Our Dirtexhibition has now closed, but the work of the artists and organisations involved in the battle for hygiene worldwide goes on. WaterAid is one such charity, and Natalie Coe accompanied two of its senior staff on a very special tour of the exhibition.
Our most recent ‘Perspective’ series of tours is all about offering a fresh and relevant point of view on ‘Dirt’, so what better experts to invite than Barbara Frost (CEO) and Ian Ross (Policy Analyst) from WaterAid, a charity that works with dirt to help improve lives in the world’s poorest communities. On Tuesday 9th August, they swapped their usual environments of sub-Saharan Africa, Asia and the Pacific for the immaculately clean museum world to talk about how their work relates to our exhibition, ‘Dirt’.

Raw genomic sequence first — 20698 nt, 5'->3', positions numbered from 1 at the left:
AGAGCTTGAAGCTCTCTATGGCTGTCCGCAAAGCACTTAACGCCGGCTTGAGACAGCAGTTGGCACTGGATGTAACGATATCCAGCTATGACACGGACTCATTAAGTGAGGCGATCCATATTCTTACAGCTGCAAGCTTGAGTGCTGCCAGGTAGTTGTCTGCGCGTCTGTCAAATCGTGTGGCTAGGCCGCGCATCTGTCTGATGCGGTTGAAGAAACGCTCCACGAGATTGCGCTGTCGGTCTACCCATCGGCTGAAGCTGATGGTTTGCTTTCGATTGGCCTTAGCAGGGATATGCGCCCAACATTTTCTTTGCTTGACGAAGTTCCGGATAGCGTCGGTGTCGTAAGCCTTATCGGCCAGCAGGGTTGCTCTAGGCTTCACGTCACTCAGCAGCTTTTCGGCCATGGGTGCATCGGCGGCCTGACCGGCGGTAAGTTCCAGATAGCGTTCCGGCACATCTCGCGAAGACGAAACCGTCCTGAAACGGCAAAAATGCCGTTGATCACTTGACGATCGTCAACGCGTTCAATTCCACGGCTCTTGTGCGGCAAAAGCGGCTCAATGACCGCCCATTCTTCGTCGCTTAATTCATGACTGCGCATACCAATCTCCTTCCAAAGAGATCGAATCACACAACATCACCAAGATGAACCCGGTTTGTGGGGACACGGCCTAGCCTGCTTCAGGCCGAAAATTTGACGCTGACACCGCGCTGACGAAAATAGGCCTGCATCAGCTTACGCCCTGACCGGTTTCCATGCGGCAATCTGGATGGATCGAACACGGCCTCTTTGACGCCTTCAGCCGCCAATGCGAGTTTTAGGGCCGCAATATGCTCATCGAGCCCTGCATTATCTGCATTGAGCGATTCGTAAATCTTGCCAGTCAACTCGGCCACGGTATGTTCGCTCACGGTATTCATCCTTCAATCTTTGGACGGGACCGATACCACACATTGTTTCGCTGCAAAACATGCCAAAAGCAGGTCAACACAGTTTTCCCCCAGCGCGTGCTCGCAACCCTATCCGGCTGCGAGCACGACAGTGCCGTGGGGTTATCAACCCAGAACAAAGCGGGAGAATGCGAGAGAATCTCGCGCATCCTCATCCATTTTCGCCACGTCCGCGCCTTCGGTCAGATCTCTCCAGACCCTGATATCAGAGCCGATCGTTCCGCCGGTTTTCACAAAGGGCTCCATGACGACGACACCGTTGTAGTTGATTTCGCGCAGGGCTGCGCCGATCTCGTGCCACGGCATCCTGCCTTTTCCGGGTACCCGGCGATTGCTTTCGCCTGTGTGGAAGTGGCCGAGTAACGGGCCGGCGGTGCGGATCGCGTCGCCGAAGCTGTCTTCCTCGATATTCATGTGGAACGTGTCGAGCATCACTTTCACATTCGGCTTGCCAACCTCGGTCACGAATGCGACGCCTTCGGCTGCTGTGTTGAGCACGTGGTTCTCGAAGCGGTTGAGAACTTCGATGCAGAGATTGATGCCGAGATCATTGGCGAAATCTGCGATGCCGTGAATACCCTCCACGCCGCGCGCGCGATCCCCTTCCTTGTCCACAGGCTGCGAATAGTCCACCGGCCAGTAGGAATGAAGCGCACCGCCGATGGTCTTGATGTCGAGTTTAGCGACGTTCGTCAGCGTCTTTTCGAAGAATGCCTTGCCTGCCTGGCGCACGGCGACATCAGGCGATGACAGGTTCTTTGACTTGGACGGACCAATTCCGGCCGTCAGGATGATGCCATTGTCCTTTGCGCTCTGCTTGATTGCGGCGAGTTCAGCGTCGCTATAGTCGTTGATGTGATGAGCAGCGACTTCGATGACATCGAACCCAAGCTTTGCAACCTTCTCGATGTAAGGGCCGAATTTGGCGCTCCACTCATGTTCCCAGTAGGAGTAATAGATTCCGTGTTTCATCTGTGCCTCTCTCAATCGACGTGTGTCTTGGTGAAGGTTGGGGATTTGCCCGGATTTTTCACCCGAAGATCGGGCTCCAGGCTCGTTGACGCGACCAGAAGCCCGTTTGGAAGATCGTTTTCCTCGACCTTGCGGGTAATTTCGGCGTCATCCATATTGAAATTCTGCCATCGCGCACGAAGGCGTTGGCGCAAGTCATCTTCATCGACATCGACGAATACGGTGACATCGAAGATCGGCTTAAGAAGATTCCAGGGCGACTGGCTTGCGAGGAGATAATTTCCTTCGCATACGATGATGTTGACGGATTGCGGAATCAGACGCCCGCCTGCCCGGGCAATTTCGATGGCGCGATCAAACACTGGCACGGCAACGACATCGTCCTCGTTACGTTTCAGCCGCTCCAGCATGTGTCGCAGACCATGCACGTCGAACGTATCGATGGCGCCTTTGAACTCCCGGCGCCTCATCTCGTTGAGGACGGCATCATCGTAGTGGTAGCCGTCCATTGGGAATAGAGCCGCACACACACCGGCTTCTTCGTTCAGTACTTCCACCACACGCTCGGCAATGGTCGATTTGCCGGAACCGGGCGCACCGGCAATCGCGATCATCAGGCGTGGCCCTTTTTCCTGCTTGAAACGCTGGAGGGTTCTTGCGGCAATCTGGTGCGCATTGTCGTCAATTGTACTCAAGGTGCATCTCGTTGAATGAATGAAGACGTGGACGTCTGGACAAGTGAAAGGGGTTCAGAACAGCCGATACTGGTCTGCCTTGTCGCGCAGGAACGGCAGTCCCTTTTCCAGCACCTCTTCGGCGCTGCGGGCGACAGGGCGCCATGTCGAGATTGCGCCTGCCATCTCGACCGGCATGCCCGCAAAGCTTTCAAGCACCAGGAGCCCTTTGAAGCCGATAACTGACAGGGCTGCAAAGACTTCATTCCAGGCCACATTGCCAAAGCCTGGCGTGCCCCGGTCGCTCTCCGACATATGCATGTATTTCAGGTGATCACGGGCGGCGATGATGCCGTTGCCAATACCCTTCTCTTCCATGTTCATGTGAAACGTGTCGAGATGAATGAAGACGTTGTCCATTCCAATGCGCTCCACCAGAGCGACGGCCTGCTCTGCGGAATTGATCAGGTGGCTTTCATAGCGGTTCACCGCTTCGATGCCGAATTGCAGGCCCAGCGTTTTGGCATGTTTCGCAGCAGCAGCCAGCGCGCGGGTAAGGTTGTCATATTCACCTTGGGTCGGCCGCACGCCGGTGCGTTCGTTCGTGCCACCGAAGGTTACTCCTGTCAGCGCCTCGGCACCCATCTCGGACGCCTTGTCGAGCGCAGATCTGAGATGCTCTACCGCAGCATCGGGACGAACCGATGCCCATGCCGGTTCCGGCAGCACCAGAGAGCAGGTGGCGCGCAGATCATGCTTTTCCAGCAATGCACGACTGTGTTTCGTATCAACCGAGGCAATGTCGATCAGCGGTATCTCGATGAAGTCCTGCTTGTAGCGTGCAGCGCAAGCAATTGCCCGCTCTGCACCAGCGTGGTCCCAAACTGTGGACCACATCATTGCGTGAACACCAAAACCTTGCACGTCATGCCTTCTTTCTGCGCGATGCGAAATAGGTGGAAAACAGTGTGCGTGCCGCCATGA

The tour began with Barbara and Ian’s proclamation of their passion for poo; reminding us that dirt is much more than just an interesting topic for an exhibition. They opened with the disarming facts that nearly 1 billion people worldwide have no access to clean water, and 40% of the world’s population does not have access to a toilet. This might be surprising to those of us who live in London where sanitation is very much taken for granted, but this wasn’t always the case, as demonstrated at the first tour stop in the section on cholera in 19th century Soho. While we recoiled at the 1853 sample of cholera-infected intestinal secretion, Barbara pointed out that diarrhoeal diseases are still the biggest killer of children under the age of five today, despite contemporary understanding that it is spread through contaminated water, not ‘miasma’ (‘bad air’) as was thought in 19th century London. The trouble is, it’s not just a question of knowledge; cholera often co-exists with emergency situations or state collapse like in Haiti and Zimbabwe. WaterAid therefore focuses on the political big picture, not technical solutions alone. If this kind of advocacy work is successful and resources such as vaccinations and clean water are available, then no-one need die from cholera.